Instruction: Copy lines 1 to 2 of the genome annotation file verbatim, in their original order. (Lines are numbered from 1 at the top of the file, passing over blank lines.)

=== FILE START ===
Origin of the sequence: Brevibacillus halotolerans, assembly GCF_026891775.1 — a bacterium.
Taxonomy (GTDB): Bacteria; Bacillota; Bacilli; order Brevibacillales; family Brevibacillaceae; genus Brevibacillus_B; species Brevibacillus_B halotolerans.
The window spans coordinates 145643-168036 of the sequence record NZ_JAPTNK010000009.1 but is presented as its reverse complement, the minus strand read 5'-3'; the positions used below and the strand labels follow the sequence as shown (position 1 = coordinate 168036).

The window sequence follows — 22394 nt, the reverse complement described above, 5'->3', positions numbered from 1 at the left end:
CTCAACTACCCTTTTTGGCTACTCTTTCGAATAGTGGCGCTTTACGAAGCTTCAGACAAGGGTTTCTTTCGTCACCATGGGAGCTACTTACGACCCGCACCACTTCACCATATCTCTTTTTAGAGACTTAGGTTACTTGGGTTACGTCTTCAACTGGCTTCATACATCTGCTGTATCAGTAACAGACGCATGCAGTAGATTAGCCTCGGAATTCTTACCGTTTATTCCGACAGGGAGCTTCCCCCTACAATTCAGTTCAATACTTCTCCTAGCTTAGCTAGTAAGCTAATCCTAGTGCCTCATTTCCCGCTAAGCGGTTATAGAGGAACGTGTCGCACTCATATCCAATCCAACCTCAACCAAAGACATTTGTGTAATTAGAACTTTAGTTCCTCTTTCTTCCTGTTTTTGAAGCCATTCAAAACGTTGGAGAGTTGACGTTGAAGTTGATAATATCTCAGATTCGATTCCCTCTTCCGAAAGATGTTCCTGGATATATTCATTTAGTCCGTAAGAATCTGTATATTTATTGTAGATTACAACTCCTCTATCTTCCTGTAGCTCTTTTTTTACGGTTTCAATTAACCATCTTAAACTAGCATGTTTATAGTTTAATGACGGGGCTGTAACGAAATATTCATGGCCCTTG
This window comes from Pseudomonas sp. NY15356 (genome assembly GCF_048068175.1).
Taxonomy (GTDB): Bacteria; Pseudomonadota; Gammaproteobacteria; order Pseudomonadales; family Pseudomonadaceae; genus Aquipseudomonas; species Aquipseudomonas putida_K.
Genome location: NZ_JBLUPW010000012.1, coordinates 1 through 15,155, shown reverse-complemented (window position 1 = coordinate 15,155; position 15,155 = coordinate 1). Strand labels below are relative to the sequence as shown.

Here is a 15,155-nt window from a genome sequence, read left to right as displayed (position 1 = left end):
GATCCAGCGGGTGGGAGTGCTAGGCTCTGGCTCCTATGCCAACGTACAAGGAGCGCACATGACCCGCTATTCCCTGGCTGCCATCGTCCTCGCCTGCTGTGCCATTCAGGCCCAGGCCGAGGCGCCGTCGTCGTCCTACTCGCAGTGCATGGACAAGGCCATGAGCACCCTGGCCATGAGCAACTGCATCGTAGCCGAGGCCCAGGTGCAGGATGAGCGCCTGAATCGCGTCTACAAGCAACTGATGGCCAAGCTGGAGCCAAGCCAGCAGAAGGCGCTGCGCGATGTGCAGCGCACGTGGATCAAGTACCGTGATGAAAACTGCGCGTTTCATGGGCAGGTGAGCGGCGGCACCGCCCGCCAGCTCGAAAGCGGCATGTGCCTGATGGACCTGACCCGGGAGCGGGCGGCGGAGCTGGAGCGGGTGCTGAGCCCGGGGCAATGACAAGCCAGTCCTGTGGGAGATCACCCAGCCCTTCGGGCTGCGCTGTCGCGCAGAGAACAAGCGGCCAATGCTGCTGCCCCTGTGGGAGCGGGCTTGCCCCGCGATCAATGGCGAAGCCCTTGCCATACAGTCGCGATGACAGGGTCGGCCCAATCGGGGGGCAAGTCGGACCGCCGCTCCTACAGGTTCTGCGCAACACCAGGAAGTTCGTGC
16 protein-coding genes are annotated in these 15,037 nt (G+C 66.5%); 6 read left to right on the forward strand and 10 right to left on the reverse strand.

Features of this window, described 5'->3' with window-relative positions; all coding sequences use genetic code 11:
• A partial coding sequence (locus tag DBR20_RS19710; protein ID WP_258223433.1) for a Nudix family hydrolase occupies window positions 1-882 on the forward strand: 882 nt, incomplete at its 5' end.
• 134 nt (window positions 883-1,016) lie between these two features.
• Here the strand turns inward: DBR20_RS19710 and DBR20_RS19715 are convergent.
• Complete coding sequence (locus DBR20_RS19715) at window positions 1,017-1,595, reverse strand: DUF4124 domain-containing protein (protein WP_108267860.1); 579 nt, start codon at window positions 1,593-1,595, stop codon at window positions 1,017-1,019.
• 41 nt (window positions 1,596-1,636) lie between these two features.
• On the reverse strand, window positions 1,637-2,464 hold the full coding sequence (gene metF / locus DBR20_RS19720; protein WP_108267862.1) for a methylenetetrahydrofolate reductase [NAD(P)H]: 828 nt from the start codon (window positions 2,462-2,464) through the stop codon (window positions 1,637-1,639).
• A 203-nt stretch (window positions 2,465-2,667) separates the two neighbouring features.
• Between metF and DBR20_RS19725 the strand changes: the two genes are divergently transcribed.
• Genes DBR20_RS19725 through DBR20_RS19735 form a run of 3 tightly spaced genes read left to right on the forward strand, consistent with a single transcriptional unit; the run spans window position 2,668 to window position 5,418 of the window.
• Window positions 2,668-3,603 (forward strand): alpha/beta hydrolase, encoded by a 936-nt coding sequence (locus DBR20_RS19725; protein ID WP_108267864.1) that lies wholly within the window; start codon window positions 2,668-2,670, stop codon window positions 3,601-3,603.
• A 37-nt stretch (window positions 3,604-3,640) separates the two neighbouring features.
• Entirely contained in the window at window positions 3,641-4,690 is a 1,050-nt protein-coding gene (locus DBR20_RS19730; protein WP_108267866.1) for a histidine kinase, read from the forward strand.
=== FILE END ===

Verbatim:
Origin of the sequence: Brevibacillus halotolerans, assembly GCF_026891775.1 — a bacterium.
Taxonomy (GTDB): Bacteria; Bacillota; Bacilli; order Brevibacillales; family Brevibacillaceae; genus Brevibacillus_B; species Brevibacillus_B halotolerans.